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San Diego-based Qualcomm Inc. recently announced that it has partnered with the automaker Renault for a field trial of its new wireless electric vehicle charging system later this year in London. According to Forbes: “The California-based company signed a memorandum of understanding with Renault to work on the field trial and to figure out how to integrate the wireless charging technology into Renault’s cars. Qualcomm also announced on Tuesday that Delta Motorsport, an automotive engineering company in the United Kingdom, plans to put Qualcomm’s wireless technology into its electric cars, which will then be used for the same field trial in London later this year.” The goal of the trial is to test both the commercial and technical viability of wireless electric vehicle charging.
Better Place waited until its fleet of Renault Fluence plug-in vehicles was just about officially, commercially operational in Israel before letting customers know that the cost to drive the vehicles will be less than expected. Better Place's official launch, which happened this past weekend, means that the cars are now available to both fleets and private individuals. Better Place is also offering consumers a new lower-price plan that is "a simpler and better deal," writes Haaretz , because the previous rate was causing problems for the company to break into the market.
Better Place, the electric vehicle venture started by entrepreneur Shai Agassi, has opened its first publicly available battery switching stations, where drivers can swap out a discharged pack for a fully charged one in less time than it takes to fill up a conventional car with gasoline. The four Better Place battery stations are in central and northern Israel. Later this year, 40 stations are expected to be operating across the country, the Associated Press reported. This year Better Place is also set to expand its network of battery swapping stations into Denmark and into Australia, its first major market. Stations in Amsterdam are expected to follow the Denmark deployment, the Associated Press reported. Small-scale projects are already operating in Hawaii and California, and Better Place plans to deploy and operate four battery switch stations to support a fleet of electric taxis in the San Francisco to San Jose corridor.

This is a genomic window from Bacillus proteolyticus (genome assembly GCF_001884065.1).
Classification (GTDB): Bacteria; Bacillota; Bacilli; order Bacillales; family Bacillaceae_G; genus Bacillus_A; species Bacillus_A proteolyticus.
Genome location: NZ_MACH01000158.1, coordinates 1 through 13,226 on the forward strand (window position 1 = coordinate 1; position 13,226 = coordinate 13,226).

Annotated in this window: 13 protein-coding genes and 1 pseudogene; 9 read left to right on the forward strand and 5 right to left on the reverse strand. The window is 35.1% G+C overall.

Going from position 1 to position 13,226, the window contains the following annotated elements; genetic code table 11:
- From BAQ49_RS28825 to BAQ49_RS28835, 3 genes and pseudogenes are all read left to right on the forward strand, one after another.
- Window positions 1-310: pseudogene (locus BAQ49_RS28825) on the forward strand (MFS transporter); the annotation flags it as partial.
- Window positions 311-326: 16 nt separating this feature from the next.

Ever since the introduction of the Th!nk City in The Netherlands in 2009, there has been an everlasting debate on the pro’s and con’s of electric cars in the Netherlands, and there are no signs that we are anywhere near reaching consensus on this subject. The question is: do we WANT to reach consensus, or rather, why should we strive for consensus? I, for one, see no point in this. Despite the high costs of purchase, the number of electric cars registered in the Netherlands are exploding, from somewhere to 100 in January 2009 to well over 1500 by March 2012. Of course, when compared to the total number of cars (well over 7 million) this is, well, a modest start.
Spain intends aims to put 1 million electric cars on the road by 2014 as part of the Zapatero government’s plan to save energy and boost energy efficiency, minister of industry, business and tourism Miguel Sebastian said Tuesday. The Plan, which Spain’s Council of Ministers are expected to approve August 1, will be enacted this year and carry on through 2011. Spain will save between 5.8 and 6.4 million tons of oil over the three-year period as a result, according to industry ministry estimates. “The electric vehicle is the future and the engine of an industrial revolution,” Sebastian told members of the national industry commission.
By Lauren DeAngelis Posted: Apr 27, 2010 09:49 a.m. The next chapter in the electric car revolution is quickly unfolding. Hot on the heels of opening reservations for the Leaf , the first all-electric vehicle, Nissan has announced a partnership with General Electric (GE).
Trying to spread adoption of electric cars, five major Japanese firms have agreed to set a unified standard for electric vehicle recharging stations. First, the companies will address a Japanese national standard, then they will push for an international standard , reports Reuters. The group is comprised of Toyota, Nissan, Mitsubishi, Fuji Heavy Industries and Tokyo Electric Power – Japan’s biggest utility.